Use this URL to cite or link to this record in EThOS: http://ethos.bl.uk/OrderDetails.do?uin=uk.bl.ethos.643196
Title: An investigation of multiple natural origins of religion
Author: Clark, R. D.
Awarding Body: University of Edinburgh
Current Institution: University of Edinburgh
Date of Award: 2004
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Abstract:
This study attempts to trace how religion could have originated in prehistory and antiquity, out of natural human and prehuman behaviour, without requiring the reality of the supernatural. Other views of what religion is being set aside, religion is here defined as beliefs conceptions, practices and roles concerned with the putative supernatural. A variety of manifestations or elements of religious belief and practice can be identified It is proposed that they have separate origins. Examples of religious elements are: life after death, ghosts, sacrifice, priests, shamans, gods, demons, .... It is argued that to try to reduce religion to one element is a mistake. There may be no single origin. But the individual elements have origins, and plausible theories can account for each. Using theories and insights of previous workers, elaborated as necessary with information from a range of sciences, arguments are presented to account for five major foundational religious elements, thereby illustrating and partly fulfilling what is potentially a much wider programme. The elements covered are: (1) Animatism: numina, daemons; (2) Animism: ghosts, souls; (3) Another world: life after death; (4) Another world: heaven; (5) Religious specialists: shamans. Chapter 1 introduces the programme. Chapter 2 sets out definitions, philosophical principles and methodology. Chapter 3 explores the specifically numinous quality which characterizes the supernatural in subjective experience. Chapter 4 describes brain structures and the neural substrate of experience. Chapter 5 proposes specific neuropsychological hypotheses to account for certain types of numinous or ‘supernatural’ experience. Chapter 6 deals with ape mentality, which may be presumed to characterize that of our remote ancestors, and identifies precursors of religious elements. Chapters 7 - 11 deal with the possibly separate origin of five major religious elements, as listed above.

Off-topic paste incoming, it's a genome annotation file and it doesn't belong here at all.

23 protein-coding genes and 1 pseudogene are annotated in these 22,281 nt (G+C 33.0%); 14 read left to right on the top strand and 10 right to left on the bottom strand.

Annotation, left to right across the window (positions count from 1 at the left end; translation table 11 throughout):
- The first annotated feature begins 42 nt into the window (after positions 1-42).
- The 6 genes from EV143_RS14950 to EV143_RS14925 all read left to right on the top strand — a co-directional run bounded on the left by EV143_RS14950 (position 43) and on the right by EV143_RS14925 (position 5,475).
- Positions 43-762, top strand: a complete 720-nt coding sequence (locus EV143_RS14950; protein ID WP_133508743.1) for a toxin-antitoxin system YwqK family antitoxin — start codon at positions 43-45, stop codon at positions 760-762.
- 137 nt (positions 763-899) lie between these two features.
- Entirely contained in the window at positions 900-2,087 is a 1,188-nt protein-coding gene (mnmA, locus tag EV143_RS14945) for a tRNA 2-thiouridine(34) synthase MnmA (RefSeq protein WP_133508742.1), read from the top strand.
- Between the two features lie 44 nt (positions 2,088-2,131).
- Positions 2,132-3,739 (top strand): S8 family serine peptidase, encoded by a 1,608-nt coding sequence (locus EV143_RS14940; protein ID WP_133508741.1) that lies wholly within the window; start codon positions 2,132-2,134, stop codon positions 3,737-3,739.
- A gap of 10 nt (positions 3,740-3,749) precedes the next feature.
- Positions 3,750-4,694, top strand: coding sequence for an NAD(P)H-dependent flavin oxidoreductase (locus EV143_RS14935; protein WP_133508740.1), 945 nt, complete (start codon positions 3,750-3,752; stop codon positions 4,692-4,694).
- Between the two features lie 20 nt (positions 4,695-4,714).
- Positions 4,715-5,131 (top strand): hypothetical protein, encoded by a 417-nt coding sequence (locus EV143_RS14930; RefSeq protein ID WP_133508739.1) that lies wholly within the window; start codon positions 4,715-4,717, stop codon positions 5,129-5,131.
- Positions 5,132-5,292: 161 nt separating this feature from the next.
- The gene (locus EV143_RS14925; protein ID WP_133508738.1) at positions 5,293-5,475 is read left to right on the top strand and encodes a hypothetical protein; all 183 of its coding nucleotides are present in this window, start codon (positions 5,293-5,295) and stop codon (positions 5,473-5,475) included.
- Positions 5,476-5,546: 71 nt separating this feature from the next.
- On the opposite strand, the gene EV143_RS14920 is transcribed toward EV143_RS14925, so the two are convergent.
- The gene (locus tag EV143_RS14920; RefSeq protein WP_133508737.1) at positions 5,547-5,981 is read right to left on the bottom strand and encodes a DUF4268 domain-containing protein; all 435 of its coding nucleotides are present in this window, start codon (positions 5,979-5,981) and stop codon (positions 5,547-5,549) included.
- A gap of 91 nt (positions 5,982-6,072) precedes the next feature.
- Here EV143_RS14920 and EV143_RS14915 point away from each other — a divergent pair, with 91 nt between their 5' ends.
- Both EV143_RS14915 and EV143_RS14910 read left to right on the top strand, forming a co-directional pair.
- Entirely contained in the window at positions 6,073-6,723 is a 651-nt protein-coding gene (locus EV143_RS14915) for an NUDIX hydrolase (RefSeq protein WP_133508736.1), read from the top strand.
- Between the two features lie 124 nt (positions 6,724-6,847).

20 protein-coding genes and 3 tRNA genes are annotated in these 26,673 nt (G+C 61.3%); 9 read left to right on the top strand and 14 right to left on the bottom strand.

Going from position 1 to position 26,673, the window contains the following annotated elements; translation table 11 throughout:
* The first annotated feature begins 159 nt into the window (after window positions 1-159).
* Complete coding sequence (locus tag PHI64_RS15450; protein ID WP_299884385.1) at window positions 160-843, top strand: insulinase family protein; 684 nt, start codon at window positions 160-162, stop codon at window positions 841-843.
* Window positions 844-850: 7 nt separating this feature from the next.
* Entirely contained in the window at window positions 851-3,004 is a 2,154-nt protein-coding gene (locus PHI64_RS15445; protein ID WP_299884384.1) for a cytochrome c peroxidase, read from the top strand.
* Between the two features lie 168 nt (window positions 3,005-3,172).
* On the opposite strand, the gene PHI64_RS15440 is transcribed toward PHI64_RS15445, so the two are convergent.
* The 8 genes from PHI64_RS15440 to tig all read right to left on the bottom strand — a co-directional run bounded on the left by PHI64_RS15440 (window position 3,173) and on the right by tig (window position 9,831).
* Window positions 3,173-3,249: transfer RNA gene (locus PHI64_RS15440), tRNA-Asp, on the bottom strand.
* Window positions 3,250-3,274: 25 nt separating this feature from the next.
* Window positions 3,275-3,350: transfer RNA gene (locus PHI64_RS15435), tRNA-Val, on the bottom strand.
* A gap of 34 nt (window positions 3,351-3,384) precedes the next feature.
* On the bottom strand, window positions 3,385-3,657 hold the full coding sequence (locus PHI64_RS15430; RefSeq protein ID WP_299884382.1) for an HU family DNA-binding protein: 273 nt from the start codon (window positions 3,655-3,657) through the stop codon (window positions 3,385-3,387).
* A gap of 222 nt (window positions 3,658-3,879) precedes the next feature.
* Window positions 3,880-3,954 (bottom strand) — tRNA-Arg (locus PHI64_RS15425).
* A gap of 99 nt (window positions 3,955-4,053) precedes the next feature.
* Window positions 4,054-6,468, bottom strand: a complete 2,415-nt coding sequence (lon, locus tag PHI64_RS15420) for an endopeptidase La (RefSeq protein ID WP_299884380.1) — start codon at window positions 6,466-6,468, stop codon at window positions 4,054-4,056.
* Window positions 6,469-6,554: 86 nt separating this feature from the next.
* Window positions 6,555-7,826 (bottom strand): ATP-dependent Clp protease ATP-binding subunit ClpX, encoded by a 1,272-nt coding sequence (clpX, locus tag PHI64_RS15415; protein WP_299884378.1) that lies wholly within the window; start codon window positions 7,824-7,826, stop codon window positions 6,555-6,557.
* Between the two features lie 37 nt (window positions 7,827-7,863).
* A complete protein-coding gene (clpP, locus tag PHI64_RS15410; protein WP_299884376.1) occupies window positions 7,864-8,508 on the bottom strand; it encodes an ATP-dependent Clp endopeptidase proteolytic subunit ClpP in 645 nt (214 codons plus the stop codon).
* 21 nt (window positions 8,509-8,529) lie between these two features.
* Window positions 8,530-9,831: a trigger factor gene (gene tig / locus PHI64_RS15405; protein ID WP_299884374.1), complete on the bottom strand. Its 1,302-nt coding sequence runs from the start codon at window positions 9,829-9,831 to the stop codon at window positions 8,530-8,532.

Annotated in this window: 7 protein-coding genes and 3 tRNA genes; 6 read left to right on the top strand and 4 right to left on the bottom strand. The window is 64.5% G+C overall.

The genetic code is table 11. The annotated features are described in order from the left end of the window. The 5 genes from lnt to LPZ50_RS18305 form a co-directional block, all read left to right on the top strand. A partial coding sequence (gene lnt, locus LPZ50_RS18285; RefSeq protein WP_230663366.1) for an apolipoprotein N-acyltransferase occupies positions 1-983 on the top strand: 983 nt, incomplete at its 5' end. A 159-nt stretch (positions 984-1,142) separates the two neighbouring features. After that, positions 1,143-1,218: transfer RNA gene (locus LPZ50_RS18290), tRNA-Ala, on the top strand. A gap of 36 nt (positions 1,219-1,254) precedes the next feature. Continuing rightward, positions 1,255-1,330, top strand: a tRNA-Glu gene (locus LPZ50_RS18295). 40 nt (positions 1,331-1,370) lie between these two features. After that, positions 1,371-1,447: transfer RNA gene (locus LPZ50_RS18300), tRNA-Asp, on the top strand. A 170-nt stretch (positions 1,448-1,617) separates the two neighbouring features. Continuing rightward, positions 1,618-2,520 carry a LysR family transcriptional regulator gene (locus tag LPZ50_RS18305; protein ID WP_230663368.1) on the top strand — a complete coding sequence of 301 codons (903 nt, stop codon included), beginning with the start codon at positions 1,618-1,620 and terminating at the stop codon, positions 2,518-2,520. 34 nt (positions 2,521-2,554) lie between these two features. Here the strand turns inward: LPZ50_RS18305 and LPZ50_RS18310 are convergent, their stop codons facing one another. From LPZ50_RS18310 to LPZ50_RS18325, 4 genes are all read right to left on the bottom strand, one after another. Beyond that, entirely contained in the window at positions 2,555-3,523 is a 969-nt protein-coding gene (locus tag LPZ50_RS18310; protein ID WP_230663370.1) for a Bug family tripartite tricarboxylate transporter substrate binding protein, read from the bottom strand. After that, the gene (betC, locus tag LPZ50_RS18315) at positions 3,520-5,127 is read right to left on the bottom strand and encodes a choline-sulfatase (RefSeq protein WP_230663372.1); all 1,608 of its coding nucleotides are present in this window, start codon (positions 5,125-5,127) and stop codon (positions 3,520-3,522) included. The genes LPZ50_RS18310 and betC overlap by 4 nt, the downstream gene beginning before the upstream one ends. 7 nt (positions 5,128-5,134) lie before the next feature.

Supervisor: Not available Sponsor: Not available
Qualification Name: Thesis (Ph.D.) Qualification Level: Doctoral
EThOS ID: uk.bl.ethos.643196  DOI: Not available
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